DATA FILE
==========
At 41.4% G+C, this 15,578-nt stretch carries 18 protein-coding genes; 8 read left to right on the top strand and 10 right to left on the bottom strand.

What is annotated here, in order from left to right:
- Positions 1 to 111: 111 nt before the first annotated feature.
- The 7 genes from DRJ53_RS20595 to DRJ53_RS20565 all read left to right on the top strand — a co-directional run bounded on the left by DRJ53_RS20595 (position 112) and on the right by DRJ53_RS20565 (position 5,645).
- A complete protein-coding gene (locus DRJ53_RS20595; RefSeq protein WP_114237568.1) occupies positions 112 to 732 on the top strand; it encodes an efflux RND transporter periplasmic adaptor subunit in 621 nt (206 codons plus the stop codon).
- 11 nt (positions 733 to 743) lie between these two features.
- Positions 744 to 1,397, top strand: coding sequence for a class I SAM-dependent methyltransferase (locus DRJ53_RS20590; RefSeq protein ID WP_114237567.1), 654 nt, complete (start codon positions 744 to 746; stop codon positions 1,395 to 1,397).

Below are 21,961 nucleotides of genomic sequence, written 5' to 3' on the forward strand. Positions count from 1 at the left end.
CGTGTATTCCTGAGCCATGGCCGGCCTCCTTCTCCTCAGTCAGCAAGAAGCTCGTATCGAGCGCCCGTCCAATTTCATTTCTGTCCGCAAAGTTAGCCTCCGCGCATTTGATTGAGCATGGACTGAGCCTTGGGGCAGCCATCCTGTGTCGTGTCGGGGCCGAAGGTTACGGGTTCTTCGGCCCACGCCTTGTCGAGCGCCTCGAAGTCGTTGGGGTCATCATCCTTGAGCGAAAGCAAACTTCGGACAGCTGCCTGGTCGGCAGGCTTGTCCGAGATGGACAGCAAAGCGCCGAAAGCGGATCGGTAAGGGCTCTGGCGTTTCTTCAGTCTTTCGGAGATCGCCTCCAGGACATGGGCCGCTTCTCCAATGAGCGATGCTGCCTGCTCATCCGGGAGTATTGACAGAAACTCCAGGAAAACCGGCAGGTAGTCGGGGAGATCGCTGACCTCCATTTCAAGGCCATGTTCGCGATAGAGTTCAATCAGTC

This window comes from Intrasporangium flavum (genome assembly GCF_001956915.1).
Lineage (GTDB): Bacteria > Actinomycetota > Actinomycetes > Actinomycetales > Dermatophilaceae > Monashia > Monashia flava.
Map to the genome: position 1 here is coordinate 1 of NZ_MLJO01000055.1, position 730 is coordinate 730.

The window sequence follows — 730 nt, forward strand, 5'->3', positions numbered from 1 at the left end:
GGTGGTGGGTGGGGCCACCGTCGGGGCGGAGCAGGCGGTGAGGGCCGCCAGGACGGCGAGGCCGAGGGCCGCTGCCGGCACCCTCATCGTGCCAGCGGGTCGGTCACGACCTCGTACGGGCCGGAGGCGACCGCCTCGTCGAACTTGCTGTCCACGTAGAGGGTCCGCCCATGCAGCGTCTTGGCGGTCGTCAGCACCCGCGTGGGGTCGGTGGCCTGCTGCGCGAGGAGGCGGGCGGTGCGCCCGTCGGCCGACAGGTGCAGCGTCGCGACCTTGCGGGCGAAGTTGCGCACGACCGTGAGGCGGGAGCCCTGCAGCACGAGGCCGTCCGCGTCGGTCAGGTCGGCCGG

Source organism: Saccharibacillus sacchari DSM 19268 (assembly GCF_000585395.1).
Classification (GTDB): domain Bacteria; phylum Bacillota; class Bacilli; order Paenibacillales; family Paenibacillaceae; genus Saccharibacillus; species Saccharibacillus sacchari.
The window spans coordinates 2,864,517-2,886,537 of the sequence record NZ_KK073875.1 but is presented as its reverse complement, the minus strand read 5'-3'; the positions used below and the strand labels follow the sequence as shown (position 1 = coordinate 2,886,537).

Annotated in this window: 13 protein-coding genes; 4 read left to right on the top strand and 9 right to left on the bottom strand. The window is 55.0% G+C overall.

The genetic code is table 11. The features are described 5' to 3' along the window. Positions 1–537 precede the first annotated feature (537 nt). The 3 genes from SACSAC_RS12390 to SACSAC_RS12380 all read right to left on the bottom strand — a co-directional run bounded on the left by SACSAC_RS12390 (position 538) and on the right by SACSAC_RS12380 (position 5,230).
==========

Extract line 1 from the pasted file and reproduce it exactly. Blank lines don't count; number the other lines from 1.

At 41.4% G+C, this 15,578-nt stretch carries 18 protein-coding genes; 8 read left to right on the top strand and 10 right to left on the bottom strand.